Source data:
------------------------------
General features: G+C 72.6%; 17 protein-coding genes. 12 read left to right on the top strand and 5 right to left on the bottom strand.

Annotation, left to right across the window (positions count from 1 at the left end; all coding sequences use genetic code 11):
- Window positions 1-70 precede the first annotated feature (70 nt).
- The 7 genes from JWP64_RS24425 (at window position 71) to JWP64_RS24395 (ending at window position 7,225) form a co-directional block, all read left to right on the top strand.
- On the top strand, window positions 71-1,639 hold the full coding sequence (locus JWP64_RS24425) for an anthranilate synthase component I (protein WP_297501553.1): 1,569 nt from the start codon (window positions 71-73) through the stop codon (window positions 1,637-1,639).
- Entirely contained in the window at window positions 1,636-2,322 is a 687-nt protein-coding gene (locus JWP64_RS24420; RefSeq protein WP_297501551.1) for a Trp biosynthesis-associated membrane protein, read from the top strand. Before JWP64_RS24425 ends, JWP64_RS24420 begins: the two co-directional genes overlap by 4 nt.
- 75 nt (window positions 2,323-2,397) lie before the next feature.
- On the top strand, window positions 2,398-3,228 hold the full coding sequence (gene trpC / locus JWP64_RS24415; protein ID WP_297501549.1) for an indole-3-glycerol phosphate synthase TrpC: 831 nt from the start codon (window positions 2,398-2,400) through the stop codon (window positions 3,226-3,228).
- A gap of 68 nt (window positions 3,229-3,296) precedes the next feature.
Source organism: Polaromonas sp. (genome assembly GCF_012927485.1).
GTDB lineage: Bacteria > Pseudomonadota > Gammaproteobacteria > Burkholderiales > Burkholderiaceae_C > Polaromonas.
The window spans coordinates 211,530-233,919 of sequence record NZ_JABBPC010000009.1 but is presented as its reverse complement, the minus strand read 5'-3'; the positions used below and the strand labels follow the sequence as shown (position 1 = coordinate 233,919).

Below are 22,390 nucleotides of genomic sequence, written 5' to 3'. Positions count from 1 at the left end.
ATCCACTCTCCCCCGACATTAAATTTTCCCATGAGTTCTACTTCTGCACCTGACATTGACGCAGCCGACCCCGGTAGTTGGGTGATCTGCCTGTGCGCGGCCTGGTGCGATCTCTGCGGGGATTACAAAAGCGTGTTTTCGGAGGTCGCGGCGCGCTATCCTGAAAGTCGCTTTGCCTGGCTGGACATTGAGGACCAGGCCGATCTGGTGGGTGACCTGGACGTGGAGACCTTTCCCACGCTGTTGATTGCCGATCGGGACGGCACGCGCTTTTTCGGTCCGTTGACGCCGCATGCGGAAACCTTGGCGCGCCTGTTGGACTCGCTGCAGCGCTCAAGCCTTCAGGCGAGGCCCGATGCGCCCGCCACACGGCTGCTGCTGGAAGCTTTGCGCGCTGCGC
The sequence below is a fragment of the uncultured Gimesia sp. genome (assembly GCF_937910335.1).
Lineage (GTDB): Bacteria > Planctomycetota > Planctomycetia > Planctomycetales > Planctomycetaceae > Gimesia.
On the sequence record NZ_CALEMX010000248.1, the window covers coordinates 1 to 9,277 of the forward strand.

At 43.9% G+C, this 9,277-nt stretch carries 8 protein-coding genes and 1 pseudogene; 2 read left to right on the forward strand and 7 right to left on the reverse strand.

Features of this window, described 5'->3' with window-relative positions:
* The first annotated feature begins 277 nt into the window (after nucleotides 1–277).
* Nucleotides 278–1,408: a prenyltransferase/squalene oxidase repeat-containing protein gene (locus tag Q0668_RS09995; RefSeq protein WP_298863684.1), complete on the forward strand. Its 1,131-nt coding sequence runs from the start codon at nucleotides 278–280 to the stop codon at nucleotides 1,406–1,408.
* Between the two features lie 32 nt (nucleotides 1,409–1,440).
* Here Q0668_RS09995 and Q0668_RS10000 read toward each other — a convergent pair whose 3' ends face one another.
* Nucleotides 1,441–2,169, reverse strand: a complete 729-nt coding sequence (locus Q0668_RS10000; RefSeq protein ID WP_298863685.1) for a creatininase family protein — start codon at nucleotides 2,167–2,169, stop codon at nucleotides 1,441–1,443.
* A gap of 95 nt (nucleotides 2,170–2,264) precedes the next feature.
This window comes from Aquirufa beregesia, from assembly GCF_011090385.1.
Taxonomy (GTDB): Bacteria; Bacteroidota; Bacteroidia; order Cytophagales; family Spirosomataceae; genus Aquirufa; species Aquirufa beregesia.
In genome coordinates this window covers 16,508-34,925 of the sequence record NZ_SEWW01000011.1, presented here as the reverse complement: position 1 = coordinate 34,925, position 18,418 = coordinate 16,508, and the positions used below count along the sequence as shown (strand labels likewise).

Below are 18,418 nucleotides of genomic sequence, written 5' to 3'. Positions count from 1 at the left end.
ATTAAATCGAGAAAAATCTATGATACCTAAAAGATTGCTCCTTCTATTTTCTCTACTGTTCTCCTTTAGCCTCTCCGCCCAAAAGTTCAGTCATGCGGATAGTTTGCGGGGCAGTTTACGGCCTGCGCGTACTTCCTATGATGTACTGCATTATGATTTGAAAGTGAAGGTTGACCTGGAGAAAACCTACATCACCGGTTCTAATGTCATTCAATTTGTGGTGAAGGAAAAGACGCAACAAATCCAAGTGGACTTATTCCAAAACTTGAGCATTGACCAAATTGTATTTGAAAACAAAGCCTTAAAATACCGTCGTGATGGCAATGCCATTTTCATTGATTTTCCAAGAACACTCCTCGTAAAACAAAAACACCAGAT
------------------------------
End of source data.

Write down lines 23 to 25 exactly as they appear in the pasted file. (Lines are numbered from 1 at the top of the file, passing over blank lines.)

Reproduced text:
* Here Q0668_RS09995 and Q0668_RS10000 read toward each other — a convergent pair whose 3' ends face one another.
* Nucleotides 1,441–2,169, reverse strand: a complete 729-nt coding sequence (locus Q0668_RS10000; RefSeq protein ID WP_298863685.1) for a creatininase family protein — start codon at nucleotides 2,167–2,169, stop codon at nucleotides 1,441–1,443.
* A gap of 95 nt (nucleotides 2,170–2,264) precedes the next feature.